What Are The Symptoms Of Diabetes?
Type 1 Diabetes Symptoms
The following is a list of the main warning signs associated with type 1 diabetes:
Need To Urinate Often
As the body can't absorb the glucose in your bloodstream (as it should), it is excreted by the kidneys with your urine. This results in a high concentration of glucose in the urine. In response the body draws water out of the blood to lower the concentration. All this extra fluid builds up in the bladder necessitating the need to urinate more frequently.
As you urinate more often, this means there is less fluid in your body so you become dehydrated. This causes you to become extra thirsty.
Although there is plenty of glucose in the body - because you lack insulin - the cells of the body can't access the glucose to use as energy. As a result they become malnourished and send hunger signals to the brain. The body experiences a sensation of hunger, even though there is a plentiful source of food. It just can't access it.
As your body cannot utilize the glucose in your blood for energy it starts to break down muscle and stored deposits of fat instead. This can result in sudden weight loss.
You may feel weak and easily fatigued as your body is not getting enough sources of energy.
If the body is poor nourished it cannot function efficiently. This can affect your menstrual cycle and lead to irregular periods and even missing periods.
Fatty Deposits Around The Eyes
Xanthelasmata (picture) is where fatty deposits collect around the eyes. Doctors used to think it was a sign of heart disease, but this is no longer the case. It can be a sign however of uncontrolled diabetes.
Type 2 Diabetes Symptoms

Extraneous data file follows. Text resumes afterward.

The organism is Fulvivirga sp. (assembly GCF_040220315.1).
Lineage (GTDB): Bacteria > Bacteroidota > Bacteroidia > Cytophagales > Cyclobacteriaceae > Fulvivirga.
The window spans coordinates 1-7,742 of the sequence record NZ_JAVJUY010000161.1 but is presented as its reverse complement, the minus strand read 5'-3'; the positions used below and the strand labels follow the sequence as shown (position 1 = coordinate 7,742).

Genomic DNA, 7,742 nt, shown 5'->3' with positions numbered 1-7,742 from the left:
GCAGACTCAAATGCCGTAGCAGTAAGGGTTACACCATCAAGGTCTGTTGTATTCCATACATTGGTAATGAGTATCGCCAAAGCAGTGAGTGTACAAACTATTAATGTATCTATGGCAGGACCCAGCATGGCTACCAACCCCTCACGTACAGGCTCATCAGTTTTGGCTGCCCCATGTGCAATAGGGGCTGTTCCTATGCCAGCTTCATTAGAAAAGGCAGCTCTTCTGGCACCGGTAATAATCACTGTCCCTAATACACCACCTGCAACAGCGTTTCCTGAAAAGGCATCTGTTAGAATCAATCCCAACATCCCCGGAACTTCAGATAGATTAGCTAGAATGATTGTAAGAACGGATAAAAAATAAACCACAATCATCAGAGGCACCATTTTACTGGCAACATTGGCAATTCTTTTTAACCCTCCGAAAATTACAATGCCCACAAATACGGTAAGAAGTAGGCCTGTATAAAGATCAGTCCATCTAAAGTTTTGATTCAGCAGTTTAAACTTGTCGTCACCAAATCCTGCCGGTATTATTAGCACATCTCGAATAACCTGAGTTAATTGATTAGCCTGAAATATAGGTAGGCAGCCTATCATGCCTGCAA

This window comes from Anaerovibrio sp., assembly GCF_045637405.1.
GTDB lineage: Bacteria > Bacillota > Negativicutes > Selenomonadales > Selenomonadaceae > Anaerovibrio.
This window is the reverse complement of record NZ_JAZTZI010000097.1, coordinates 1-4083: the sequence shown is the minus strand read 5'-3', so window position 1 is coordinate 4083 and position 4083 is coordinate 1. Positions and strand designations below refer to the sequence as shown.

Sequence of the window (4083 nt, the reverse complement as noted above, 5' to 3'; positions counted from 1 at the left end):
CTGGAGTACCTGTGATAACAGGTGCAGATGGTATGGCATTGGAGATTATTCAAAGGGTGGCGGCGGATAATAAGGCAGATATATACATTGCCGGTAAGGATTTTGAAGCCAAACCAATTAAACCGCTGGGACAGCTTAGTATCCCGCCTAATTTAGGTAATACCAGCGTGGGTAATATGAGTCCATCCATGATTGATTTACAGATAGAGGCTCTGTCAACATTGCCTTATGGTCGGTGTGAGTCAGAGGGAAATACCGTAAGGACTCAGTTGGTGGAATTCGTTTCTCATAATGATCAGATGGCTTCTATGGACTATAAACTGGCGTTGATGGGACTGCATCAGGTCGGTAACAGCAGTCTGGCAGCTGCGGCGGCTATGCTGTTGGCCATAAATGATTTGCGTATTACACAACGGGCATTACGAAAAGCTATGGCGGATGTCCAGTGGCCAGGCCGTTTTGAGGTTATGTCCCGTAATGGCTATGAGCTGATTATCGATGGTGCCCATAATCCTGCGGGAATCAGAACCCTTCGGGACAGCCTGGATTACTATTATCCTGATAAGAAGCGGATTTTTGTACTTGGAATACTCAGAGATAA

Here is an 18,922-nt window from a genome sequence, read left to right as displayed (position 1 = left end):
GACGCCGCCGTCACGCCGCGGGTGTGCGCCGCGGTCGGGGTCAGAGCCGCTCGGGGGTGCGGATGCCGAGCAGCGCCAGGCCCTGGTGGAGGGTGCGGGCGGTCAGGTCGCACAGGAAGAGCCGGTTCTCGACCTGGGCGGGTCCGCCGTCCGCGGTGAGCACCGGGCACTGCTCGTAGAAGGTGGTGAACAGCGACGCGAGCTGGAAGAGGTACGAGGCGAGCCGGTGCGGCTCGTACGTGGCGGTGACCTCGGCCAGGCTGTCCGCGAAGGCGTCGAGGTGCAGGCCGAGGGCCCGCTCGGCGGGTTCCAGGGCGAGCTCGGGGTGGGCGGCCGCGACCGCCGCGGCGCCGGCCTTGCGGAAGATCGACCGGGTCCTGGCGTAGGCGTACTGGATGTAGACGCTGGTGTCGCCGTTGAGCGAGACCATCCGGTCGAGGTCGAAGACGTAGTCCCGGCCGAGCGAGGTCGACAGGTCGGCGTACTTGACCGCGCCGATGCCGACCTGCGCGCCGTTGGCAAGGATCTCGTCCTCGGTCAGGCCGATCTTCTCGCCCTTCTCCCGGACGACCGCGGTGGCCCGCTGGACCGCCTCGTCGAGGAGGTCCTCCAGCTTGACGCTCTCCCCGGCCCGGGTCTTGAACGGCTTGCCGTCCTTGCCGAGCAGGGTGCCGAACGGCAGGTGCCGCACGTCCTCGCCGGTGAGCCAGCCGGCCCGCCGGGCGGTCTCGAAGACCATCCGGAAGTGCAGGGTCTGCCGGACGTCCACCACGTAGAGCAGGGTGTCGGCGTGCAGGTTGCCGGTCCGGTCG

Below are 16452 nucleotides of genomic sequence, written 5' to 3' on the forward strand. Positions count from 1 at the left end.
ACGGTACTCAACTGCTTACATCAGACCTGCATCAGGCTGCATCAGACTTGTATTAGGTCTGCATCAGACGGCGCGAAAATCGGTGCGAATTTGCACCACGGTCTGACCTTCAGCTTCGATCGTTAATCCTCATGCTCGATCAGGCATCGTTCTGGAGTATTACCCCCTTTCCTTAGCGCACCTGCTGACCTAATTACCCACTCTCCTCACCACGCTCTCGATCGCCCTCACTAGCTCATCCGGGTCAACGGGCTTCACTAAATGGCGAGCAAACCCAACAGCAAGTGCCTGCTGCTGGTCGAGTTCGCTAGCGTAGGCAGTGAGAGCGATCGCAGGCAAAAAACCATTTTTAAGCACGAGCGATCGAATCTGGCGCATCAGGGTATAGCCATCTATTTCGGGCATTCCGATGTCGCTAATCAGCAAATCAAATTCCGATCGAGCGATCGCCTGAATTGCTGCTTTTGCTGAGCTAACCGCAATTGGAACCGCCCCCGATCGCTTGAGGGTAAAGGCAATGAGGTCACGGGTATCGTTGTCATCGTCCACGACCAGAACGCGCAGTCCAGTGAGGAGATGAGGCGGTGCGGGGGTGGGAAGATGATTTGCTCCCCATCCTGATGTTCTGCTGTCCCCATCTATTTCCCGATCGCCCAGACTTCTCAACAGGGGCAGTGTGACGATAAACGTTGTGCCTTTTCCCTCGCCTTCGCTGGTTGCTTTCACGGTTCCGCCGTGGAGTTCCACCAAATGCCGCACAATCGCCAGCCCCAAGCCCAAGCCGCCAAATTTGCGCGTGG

If you experience two or more of these symptoms, talk to your doctor; you may have developed type 2 diabetes:
Frequent Urination and Thirst
Caused, as with type 1 diabetes, by excess glucose in the blood.
Fatigue and Irritability
Tiredness caused by low levels of energy can lead to increased feelings of irritability.
Fluctuations in glucose levels in the body causes the lenses in your eyes to swell and shrink. This leads to blurred vision because the eyes cannot adjust to the changes quickly enough.
Excess glucose in the urine can lead to frequent recurrent yeast infections and vaginal itching. It may also cause recurrent urinary tract infections.
Slow Healing Gum or Skin Infections
White blood cells in the body defend us against infections, but they do not work efficiently in a high-glucose environment. Infections and bugs on the hand thrive in it. This makes diabetics much more prone to infections and healing takes longer.
Tingling and Numbness in the Hands/Feet
Technically called neuropathy, this usually only occurs about 5 years after the onset of the disease. If you notice diabetic neuropathy sooner, it is likely you've had diabetes longer than you realize.
Want to Know More? See our articles on the causes of diabetes, diabetes complications and metabolic syndrome.
Differences Between The Symptoms Of Type 1 And Type 2 Diabetes
The signs are very similar but there are some differences:
How It Starts
Type 1 diabetes usually starts quite suddenly. The person may become very ill and need hospitalization before doctors make a diagnosis. Type 2 on the other hand develops over many years, and it only gradually starts to show symptoms.
When It Starts
Type 1 used to be called juvenile diabetes because it typically starts in the teens or early adulthood. Type 2, used to be called adult onset diabetes and typically starts after the age of 40. However, these lines are starting to blur because more and more children are being diagnosed with type 2 diabetes; most likely because of the epidemic in childhood obesity.
Type 1 diabetics are typically thin or normal weight whereas type 2 diabetics are often over-weight or obese.
Type 1 diabetics usually have a much higher level of blood glucose at the onset of their disease compared to type 2 diabetics: 300 to 400 mg/dl (16.6 to 22.2 mmol/L) vs. 200 to 250 mg/dl (11.1 to 13.9 mmol/L).